Queen: Team ‘scrambled’ to protect her from covid says expert
Until the very last minute, the Palace insisted that whether the Queen had been vaccinated was a private matter, as it was medical information. However, both the Queen and Duke of Edinburgh decided to share their private medical information in the end in what became a “powerful message that the vaccine is safe”. A royal expert explained that this is a “big deal” and will be a blow to the anti-vax movement.
Pod Save the Queen is hosted by Ann Gripper and features Daily Mirror royal editor Russell Myers.
After the news about the Queen’s vaccine came out earlier this month, Mr Myers said: “Big news!
“Because up until last week the Palace was still saying ‘This is a private matter, the Queen would not be making this private medical information public’ and they were very staunch in their views to anyone who was asking.
“Now, there were a couple of reports saying that the Queen had decided to make it public when she’d had the vaccine, still the Palace was saying this was mere speculation, yet on Saturday we were given a heads up to say, ‘There is going to be a big announcement’ and this was it.
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Queen Elizabeth II has sent a positive message about the coronavirus vaccine
Prince Philip, 99, also let it be known he had the vaccine
“It is a big deal because the Queen is obviously sharing this private medical information, as is Prince Philip.
“And I think it sends a really really powerful message to the country that the vaccine is safe, a massive message to the anti-vax movement to say the Queen has had this vaccination and to get on board.”
However, Her Majesty will not be revealing when she has her second dose, because she does not want the public to know which vaccine she had.
There are two currently being used in the UK ‒ the Pfizer Biotech one and the Oxford AstraZeneca one, the latter of which was developed in the UK.
Nearly 7 million people have had their first dose of a coronavirus vaccine in the UK
The Oxford vaccine had only just been approved when the Queen was vaccinated and there was speculation that she had waited for it to come out before getting her jab.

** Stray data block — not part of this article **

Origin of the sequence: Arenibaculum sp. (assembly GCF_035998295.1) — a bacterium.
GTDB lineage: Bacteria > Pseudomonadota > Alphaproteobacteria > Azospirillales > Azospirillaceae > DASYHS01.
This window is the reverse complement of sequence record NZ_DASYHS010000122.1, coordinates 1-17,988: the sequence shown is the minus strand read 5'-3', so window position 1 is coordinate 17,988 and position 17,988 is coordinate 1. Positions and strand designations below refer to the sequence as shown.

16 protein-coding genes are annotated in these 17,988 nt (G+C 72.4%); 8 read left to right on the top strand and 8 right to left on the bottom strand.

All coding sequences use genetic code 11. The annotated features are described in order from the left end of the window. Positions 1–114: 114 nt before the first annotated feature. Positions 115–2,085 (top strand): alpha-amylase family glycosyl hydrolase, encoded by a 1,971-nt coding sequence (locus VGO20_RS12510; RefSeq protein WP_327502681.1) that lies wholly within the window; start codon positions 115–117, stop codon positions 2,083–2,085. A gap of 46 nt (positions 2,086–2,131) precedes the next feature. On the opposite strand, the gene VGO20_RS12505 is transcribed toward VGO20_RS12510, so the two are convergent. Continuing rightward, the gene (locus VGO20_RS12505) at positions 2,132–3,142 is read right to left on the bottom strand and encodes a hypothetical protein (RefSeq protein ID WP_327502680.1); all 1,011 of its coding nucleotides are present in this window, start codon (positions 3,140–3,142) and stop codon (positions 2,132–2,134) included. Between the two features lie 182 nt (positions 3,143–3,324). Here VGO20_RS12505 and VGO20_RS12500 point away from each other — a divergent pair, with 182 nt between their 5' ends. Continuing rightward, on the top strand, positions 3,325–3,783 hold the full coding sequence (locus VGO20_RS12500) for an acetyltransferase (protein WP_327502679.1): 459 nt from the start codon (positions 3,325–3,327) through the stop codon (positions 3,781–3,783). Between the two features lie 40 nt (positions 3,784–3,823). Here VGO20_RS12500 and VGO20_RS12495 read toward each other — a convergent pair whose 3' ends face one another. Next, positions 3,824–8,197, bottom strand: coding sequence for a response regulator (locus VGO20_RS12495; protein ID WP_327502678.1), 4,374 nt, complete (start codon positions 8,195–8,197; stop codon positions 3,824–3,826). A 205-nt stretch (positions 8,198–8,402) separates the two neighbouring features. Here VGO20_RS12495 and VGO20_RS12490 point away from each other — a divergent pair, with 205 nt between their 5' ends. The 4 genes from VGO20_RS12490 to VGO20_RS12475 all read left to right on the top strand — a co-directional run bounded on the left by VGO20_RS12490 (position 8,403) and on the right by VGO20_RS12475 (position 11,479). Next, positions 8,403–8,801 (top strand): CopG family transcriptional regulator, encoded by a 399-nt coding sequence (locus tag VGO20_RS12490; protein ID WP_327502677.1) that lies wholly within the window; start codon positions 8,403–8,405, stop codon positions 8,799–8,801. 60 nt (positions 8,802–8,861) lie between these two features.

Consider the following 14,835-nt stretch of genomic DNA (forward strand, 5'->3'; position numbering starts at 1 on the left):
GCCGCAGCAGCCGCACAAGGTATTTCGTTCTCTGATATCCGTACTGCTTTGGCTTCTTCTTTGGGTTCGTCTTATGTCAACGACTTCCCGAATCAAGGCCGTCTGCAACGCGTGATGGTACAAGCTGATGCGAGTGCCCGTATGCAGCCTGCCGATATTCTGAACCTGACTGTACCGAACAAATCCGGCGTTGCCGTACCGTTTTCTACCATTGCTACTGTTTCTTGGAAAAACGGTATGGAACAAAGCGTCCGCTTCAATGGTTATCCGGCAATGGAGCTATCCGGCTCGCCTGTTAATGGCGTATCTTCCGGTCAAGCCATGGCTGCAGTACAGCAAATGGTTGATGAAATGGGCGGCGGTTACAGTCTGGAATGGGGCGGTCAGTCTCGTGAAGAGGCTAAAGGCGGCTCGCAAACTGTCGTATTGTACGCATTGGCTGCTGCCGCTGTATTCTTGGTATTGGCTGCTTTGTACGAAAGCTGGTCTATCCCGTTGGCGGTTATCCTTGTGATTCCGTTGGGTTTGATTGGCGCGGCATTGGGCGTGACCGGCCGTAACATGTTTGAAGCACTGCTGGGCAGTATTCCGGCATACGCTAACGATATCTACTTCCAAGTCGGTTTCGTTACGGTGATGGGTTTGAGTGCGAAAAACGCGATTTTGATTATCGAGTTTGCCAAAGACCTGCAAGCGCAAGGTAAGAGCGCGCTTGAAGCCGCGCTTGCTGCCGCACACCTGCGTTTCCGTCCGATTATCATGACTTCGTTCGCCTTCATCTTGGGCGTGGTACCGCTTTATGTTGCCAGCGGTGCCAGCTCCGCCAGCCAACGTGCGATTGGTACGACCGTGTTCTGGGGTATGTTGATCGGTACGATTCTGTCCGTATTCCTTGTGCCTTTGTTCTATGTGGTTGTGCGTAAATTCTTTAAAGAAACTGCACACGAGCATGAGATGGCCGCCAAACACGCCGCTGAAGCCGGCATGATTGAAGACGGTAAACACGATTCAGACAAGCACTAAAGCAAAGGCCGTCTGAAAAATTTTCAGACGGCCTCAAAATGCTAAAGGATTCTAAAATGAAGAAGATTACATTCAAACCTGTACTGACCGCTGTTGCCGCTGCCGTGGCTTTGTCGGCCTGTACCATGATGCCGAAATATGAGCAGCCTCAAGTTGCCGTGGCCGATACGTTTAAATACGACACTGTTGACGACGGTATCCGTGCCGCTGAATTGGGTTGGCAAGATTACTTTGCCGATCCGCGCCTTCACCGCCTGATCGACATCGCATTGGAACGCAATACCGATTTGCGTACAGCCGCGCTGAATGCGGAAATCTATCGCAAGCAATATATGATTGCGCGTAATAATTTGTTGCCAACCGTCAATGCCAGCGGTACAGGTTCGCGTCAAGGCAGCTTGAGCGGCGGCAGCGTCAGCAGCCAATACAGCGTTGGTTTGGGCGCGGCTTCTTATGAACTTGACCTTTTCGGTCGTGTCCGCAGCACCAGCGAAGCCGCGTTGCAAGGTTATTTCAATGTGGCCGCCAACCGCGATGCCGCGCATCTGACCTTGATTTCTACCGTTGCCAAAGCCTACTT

Mr Myers said: “The Queen is not going to let it be known when she has her second dose and the reason for this is because obviously there are two vaccines out there.
“Now the Oxford one had only just come into fruition, it had only just been approved, the first people had it last week.
“And there was a lot of talk about whether the Queen had waited for the British one, which maybe she did.
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The Queen revealed Charles and Anne had the polio vaccine in 1957
“And the Palace was saying they didn’t want to get into it and the reason she is not going to discuss when she’s had her second vaccine is to squash that speculation as to what vaccine she’s had.
“Because they don’t want Mrs Miggins from Birmingham going in and saying ‘Well, I want the one that the Queen had’ because that would be very, very problematic indeed.”
Ms Gripper commented that she has been watching a Channel 4 programme ‘The Great’ about Catherine the Great of Russia, and learned that she was instrumental in promoting vaccines in the Eighteenth century.
She and her children were vaccinated at a time when it would have been a very new scientific development.
Mr Myers added that the Queen herself has promoted vaccines before.
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In 1957, amid widespread public anxiety about the side effects of the polio vaccine, she let it be known that Prince Charles, eight, and Princess Anne, six, had been vaccinated.
He argued that it is an even bigger deal to share your children’s medical information than it is to share your own.
What’s more, Charles has said he will be having the coronavirus vaccine too, although he joked about being way down the priority list.
Mr Myers concluded: “I think the message is a strong message of hope from the Queen, she’s putting her information out there and to say ‘get on board with the vaccination programme because this is the only way out of this crisis’.
“And it is a bit of ‘do your bit for the country’.”
He added: “I think it’s a good thing, we need to have hope that we are going to get out of this mess and it’s really good that the Queen has done this.”
Ms Gripper agreed that it was good, and questioned whether it was always the plan to announce this or whether it was a response to the amount of scepticism and anti-vax sentiment that pushed her over the edge.
She said: “I do think it’s a really good thing and I wonder whether it had always been the plan and they just didn’t say it was the plan so that people weren’t asking them every day, ‘Has she had the vaccine yet?’ or whether it was because, actually, seeing the way people have responded to it and the amount of anti-vax and ‘coronavirus isn’t real, I don’t need to wear a mask’ and all of the Covid hoaxes, trying to damp that back down as well.”
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